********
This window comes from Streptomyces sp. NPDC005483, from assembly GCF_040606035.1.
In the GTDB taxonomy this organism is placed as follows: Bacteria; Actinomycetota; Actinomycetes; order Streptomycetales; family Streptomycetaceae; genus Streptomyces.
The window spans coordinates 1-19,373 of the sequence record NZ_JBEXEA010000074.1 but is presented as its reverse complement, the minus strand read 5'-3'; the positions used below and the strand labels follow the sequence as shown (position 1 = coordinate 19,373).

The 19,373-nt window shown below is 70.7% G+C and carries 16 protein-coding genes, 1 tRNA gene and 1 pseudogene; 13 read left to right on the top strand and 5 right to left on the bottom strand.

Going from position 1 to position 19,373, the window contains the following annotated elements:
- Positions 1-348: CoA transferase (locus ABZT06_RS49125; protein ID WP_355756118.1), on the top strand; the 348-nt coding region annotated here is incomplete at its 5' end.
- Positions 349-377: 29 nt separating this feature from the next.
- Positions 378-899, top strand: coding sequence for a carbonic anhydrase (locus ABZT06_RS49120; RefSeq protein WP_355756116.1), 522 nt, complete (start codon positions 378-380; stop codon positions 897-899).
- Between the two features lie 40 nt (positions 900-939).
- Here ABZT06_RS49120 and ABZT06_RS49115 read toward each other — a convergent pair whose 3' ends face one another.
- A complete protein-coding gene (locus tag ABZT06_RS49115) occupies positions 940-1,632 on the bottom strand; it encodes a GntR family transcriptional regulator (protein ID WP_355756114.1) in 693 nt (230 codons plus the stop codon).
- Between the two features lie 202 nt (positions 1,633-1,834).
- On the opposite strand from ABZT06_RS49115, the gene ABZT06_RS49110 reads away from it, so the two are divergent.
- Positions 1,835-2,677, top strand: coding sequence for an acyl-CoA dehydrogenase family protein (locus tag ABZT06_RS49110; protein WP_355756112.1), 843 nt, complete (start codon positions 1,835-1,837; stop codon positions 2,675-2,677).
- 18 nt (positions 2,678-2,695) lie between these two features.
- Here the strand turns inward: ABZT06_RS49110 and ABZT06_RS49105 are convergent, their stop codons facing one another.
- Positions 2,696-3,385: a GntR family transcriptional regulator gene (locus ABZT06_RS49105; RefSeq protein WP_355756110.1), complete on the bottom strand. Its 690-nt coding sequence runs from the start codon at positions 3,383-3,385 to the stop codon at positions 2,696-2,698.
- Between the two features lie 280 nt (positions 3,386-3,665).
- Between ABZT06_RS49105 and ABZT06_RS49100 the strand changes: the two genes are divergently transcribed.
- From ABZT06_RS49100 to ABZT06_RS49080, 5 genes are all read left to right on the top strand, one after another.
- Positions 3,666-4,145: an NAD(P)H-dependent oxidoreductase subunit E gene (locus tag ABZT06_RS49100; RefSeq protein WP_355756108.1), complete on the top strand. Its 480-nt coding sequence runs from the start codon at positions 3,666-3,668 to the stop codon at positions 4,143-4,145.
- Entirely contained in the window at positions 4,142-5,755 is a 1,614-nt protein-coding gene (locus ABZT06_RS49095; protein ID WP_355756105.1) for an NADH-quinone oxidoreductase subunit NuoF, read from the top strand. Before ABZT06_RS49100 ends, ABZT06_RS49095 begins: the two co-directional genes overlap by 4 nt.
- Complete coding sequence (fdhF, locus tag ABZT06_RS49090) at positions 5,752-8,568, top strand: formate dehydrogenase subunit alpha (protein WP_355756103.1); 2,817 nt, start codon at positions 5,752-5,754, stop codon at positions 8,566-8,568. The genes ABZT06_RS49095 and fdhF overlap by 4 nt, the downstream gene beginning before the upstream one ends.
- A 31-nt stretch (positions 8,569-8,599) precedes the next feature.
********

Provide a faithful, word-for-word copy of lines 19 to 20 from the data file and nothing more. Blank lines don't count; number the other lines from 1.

- Between ABZT06_RS49105 and ABZT06_RS49100 the strand changes: the two genes are divergently transcribed.
- From ABZT06_RS49100 to ABZT06_RS49080, 5 genes are all read left to right on the top strand, one after another.